Langford History Soc Crest
Langford History Society

Langford, Bedfordshire, lies in the valley of the River Ivel and dates from Saxon times being first mentioned in AD 944. There were once one or more fording points across the river and the village is said to take its name from the words ‘long ford’ alluding to the length of the settlement.

Before 1066 the Lord of Langford was Lewin, a thane of Edward the Confessor. William the Conqueror granted the village to Walter le Fleming. The Domesday Book in 1086 records the population of ‘Langeford' as 21 and the landholder as Walter le Fleming and that there were 2 mills. In 1142 Walter’s descendant Simon de Wahull gave land to the Knights Templar, who established themselves as Lords of the Manor of Langford Rectory.

Reference: Michael Rutt, The People at the Long Ford (Bedfordshire County Council, 1975)


The parish church is St Andrew’s and dates mostly from the 14th century but the Chancel was remodelled in the Perpendicular style in the 15th century. A short history of St Andrew's Church is here.

church and church school 1971
church and church hall 2010
Church and Church School 1971
Church and Church Hall 2010

Langford is three miles (5 km) south of Biggleswade and is a long straggling village. The village now starts at the Baulk corner and it is nearly three miles to the Running Waters at the north end of the village.

On the west side of the River Ivel is part of the Ivel Valley countryside project, namely, Henlow Common and Langford Meadows local nature reserve. This 47 acre reserve, despite being called Henlow Common, is situated in Langford parish. It came to Langford in 1985 after an exchange of land between the two parishes and as a registered common it keeps its original name.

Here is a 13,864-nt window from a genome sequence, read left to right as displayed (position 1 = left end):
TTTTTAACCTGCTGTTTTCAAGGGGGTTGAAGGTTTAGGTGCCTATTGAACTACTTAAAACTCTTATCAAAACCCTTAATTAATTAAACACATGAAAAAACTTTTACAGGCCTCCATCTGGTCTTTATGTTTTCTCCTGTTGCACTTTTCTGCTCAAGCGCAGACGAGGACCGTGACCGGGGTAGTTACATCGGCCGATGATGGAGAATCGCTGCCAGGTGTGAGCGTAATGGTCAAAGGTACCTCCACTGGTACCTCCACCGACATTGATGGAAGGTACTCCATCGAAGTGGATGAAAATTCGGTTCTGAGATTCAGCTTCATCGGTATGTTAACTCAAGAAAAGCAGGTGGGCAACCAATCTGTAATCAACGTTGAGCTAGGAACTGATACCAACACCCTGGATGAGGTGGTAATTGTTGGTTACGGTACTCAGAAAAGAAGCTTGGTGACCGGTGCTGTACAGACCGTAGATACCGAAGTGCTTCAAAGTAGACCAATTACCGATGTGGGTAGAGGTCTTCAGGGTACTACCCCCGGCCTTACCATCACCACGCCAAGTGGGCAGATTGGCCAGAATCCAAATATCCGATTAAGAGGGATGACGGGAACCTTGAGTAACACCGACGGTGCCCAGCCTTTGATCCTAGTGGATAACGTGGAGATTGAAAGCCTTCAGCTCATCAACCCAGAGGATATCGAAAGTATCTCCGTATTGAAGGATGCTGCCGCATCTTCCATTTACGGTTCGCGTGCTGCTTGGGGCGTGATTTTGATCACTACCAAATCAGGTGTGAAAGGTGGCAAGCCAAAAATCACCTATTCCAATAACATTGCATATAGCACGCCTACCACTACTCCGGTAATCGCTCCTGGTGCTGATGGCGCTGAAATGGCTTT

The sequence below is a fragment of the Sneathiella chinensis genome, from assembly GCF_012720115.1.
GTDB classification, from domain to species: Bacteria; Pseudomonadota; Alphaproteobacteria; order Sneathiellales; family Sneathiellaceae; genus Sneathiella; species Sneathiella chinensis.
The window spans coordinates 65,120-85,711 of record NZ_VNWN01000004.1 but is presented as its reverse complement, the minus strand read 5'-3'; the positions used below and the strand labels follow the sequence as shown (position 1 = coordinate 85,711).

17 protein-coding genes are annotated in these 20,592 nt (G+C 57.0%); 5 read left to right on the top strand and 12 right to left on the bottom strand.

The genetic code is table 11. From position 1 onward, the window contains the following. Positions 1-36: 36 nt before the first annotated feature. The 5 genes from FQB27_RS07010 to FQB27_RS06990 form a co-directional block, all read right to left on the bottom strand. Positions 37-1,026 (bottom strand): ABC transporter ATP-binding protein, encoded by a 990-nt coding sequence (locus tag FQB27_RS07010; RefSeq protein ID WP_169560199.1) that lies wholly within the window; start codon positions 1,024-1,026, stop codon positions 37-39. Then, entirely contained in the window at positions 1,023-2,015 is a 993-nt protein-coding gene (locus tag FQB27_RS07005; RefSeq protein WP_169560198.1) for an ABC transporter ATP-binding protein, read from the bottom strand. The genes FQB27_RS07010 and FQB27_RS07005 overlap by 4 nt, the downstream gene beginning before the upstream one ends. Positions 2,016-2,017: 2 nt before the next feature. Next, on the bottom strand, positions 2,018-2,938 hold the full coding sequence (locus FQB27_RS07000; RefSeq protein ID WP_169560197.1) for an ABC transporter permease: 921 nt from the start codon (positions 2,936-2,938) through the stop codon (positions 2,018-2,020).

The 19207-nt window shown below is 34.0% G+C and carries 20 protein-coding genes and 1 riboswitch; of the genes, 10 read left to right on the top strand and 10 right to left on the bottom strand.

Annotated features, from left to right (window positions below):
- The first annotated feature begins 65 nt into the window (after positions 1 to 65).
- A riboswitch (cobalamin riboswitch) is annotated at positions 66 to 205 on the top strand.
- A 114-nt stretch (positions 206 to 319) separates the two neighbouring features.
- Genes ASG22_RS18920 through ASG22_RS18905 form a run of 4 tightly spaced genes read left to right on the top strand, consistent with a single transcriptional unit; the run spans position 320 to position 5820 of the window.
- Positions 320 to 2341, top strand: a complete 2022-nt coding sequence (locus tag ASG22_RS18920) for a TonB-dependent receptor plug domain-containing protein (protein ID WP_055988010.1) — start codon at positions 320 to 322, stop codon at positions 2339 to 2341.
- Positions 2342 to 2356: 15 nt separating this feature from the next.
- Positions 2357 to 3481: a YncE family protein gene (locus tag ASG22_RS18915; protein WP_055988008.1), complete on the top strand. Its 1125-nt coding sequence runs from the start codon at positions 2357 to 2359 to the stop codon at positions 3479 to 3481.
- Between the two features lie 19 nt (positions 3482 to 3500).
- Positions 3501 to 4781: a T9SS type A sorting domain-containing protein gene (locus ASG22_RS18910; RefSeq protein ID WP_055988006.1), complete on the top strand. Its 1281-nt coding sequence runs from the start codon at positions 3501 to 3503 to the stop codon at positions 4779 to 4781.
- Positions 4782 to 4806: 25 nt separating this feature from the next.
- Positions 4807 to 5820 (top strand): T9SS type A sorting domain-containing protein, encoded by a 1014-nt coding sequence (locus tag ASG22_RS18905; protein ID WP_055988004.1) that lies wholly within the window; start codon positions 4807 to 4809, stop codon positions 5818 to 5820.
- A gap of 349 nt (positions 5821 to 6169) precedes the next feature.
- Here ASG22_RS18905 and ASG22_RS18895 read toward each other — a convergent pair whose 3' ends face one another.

The village has grown enormously since 1961 when the population was 1,250. By 1976 it had doubled to 2,500 and in 2001 it was 4,000.

As Langford was mainly a small agricultural community great events tended to pass it by but research is ongoing to glean what can be found of its previous inhabitants or of things that have happened.

On our Church and Chapel page you will find a history of St Andrew's Church and the Wesleyan Chapel including the Wesleyan Methodist 20th Century Fund and Langford Children; and the Band of Hope. Our People of Langford page has Philip Wright's story about growing up in post-war Langford; a piece about Lawrence of Arabia's brother, a distinguished Cambridge academic, who lived in Langford and an article on early nineteenth century incomer, Peregrine Piper. For a fatal motor accident in 1904 and aviation incidents which occurred in Langford from 1912 to the 1960s go to our Incidents page or our Langford Mill page for information on the mill and papermaking in Bedfordshire.